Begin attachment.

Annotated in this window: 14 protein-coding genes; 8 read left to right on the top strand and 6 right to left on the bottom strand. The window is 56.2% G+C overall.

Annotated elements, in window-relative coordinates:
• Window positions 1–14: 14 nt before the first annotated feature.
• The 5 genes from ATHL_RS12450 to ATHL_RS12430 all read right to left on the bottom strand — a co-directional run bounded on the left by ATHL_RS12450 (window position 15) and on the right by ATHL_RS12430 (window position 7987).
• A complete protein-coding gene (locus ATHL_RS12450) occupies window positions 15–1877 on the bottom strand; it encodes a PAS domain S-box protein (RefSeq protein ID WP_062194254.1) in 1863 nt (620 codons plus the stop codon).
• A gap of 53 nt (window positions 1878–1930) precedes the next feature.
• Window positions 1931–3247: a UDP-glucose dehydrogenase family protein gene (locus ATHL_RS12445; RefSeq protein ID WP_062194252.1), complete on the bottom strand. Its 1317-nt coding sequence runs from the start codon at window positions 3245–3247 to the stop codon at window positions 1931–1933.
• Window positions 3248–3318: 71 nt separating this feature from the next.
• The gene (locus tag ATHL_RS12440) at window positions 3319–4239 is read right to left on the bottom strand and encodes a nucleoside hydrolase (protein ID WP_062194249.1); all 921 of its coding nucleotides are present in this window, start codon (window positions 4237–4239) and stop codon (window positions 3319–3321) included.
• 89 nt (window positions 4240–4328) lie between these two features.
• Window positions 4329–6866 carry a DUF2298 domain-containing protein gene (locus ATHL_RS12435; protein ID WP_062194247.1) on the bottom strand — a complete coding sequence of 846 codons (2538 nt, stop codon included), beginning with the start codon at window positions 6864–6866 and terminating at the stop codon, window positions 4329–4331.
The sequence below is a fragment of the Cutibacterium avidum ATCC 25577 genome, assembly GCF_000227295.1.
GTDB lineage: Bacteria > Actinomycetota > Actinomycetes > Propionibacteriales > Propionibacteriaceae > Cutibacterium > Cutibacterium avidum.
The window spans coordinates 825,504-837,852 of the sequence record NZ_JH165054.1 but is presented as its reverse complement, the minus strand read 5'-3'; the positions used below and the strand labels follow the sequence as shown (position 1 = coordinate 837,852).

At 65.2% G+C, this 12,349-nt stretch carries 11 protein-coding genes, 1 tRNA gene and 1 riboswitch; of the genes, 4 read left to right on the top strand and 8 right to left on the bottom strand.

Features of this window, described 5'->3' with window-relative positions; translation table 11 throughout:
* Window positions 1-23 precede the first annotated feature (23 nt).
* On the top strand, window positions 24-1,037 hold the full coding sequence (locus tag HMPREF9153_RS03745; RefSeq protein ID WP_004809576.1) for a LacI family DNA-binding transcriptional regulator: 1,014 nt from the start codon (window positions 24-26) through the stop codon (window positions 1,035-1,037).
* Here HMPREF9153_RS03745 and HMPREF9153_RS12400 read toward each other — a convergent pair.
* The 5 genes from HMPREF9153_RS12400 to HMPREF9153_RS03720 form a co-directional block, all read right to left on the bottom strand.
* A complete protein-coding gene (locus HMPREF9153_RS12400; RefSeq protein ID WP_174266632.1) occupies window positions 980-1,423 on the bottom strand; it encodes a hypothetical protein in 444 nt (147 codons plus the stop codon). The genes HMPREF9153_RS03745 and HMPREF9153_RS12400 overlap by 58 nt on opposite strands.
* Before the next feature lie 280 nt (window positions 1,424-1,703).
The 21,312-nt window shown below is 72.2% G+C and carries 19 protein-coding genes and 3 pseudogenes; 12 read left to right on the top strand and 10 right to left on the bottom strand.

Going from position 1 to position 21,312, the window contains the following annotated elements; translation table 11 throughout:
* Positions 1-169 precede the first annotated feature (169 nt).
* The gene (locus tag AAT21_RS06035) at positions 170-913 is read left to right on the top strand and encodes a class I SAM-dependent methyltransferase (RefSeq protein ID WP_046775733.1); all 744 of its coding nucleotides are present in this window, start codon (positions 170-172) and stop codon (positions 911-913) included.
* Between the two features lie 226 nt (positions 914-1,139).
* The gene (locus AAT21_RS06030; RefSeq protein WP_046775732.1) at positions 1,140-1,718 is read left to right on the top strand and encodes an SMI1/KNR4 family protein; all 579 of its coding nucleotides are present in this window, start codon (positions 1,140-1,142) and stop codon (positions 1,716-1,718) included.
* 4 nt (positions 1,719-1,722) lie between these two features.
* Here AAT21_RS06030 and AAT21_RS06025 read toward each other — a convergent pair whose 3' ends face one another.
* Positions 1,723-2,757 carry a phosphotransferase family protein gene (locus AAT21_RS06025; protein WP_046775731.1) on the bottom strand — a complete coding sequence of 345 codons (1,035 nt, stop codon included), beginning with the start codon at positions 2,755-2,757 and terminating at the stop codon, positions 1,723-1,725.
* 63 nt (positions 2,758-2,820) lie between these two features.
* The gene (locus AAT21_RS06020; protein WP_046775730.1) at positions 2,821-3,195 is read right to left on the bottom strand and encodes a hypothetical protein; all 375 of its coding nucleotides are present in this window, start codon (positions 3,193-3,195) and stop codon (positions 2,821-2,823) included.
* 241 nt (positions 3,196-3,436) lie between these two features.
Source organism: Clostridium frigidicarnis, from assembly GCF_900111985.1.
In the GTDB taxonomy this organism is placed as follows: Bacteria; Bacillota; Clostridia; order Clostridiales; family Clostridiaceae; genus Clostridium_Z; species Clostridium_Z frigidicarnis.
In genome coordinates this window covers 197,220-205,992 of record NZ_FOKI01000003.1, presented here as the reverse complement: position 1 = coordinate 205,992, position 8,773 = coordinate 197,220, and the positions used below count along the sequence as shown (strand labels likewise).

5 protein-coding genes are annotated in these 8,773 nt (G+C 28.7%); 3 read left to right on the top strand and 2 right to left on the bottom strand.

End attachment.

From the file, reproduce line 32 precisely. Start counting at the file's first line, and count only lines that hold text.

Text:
* 63 nt (positions 2,758-2,820) lie between these two features.